Window graphics—with 51.25 percent of respondents predicting growth—was the forth area of interest for 2012. This market niche really allows PSPs and creative agencies to put their best foot forward. Window graphics represent new media spaces that didn’t exist a few years ago, and also offer cost-effective ad placement for marketing messages. Few other media deliver as much impact as a mini-billboard-sized graphic positioned right next to the door of the retail store or company it is promoting.
The wide area of specialty graphics—with 46.25 of respondents indicating growth in 2012—was next in line, but in this segment, creativity and differentiation are essential. “To use a football analogy, a wide receiver has to get separation from his defender to get space and give himself an opportunity to catch the pass—to make something happen. That’s what will grow, so call it ‘specialty’ products,” said Moore. “What can you put together that your customer hasn’t thought of? What value can you bring? Can you listen carefully enough to hear the one thing that is an opportunity in disguise? Most of those will be unique, multi-faceted engagements that will also be profitable, and help you build deeper relationships.”
POP and retail graphics came in next with an equal percentage of respondents—46.25 percent—indicating it would grow and stay the same in 2012. HP’s David Murphy, director of marketing, Americas, Graphics Solutions Business, feels this market has one of the biggest opportunities for PSPs and gives strong reasons why this market especially should see growth in 2012. “HP believes the point-of-purchase and retail vertical is two times bigger than the opportunity for outdoor signage. This market started with outdoor signage, solvent, and billboards, which are currently 65 to 70 percent digitally printed, but the POP and retail vertical market is the opposite. Currently, it’s only 20 to 22 percent digitally printed, and the digital portion of the market is growing by double digits. For this reason, the wide-format graphics market should focus on this POP and retail vertical, which has a strong need for the personalization and on-demand printing capabilities provided by digital printing technologies.”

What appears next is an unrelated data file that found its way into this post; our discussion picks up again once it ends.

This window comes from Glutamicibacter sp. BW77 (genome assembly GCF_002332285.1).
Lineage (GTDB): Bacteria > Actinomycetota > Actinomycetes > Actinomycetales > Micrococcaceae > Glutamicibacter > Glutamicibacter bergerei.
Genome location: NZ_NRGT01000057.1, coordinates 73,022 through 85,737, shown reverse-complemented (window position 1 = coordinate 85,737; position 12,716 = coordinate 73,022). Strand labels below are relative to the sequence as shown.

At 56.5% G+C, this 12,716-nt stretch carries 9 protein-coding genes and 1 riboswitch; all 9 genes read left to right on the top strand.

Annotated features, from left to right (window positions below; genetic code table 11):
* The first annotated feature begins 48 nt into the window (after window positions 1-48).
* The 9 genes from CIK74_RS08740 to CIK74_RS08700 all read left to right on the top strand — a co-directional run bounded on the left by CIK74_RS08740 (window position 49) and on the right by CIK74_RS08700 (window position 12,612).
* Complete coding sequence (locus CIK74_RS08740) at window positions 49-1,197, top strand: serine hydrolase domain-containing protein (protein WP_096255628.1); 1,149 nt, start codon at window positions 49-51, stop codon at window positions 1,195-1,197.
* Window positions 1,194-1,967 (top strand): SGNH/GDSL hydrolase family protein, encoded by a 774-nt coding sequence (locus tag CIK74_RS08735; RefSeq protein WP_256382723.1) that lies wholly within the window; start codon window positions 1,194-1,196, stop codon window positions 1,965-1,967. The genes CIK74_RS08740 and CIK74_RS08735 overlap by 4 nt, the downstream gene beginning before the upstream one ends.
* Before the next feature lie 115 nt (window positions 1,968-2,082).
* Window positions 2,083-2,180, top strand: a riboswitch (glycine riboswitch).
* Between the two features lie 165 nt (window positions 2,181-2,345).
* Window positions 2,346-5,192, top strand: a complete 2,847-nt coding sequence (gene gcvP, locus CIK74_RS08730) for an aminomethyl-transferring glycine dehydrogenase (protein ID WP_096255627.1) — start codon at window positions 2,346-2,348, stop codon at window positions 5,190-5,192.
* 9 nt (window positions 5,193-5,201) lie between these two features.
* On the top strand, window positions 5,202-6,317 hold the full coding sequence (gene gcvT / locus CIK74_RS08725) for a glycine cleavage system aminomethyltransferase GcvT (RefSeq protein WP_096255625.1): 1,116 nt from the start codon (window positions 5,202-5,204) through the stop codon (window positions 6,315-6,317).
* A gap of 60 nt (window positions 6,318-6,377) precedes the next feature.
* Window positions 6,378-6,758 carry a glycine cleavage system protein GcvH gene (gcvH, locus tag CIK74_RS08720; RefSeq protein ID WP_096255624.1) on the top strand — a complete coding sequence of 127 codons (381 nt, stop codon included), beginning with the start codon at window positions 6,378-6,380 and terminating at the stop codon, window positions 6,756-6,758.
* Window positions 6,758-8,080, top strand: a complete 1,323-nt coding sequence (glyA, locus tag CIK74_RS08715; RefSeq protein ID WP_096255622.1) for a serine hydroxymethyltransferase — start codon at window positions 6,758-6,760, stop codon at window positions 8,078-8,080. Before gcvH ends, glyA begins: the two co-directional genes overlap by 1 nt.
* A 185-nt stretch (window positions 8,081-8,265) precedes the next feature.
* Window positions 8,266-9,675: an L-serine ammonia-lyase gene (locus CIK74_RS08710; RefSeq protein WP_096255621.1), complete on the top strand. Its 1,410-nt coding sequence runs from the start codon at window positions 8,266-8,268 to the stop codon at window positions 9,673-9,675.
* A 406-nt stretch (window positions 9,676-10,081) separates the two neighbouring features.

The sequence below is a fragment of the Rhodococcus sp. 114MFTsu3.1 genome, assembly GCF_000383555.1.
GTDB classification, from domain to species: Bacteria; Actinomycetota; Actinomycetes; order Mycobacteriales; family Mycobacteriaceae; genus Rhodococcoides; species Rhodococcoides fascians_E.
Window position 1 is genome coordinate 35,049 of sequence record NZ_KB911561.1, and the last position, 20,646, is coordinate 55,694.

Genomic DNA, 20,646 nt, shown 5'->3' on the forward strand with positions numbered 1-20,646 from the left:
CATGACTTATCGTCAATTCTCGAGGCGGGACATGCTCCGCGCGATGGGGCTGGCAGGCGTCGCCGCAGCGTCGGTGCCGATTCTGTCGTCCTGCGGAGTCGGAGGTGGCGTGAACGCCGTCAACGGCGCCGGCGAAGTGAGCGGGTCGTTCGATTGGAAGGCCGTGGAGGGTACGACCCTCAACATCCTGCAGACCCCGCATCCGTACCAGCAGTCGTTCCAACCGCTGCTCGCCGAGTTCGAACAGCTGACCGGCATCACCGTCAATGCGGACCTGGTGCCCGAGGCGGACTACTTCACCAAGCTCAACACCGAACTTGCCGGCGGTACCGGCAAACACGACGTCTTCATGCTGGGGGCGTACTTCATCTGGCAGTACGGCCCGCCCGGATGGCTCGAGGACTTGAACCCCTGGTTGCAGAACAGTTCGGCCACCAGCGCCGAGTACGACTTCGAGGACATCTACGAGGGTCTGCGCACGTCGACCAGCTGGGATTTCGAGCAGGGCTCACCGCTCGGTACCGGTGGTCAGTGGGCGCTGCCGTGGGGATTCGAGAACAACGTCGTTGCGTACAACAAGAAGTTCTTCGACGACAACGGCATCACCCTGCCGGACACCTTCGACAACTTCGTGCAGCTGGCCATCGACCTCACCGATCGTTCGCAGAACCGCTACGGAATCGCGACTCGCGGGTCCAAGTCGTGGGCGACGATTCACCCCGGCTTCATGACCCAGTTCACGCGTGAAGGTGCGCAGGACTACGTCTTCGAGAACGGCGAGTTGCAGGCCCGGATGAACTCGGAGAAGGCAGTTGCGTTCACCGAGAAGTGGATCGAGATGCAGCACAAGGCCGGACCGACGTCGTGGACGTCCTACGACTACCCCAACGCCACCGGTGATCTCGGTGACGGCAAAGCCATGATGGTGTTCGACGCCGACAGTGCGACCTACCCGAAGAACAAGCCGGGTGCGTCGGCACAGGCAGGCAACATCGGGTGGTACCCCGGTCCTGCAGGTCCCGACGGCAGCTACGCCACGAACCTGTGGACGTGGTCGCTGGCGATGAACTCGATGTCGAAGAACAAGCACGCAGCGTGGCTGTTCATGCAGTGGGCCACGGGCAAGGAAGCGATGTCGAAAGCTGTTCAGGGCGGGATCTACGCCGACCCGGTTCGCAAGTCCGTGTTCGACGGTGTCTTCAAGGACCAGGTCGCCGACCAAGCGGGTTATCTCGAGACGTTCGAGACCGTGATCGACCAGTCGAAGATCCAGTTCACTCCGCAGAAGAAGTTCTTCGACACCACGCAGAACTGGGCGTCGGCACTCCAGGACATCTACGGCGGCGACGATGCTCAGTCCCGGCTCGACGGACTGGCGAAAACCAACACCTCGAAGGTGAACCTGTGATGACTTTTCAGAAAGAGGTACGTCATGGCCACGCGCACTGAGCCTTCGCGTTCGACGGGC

“As business owners and managers, we share the same concerns as business owners in all industries: a weak economy challenged by the looming debt crisis, burdensome government regulations, tax uncertainty, the unknown cost of government mandated health care coverage, etc. Concerns specific to our industry include lack of sales growth, margin pressure, and increased competition. The competitive landscape is blurred with different sectors (screen printers, offset printing, sign and graphic providers) vying for the same customer base. Because all of these sectors have excess capacity, maintaining margins is difficult,” said Monson. “To compete successfully, sign and graphics providers must transform their business from a traditional sign and graphics business to a cross-media solutions provider, using multiple technologies to meet their customers’ needs. The most successful in our industry are taking a more proactive sales approach, implementing smarter marketing, providing better customer service, and driving increased efficiency in the manufacturing process.”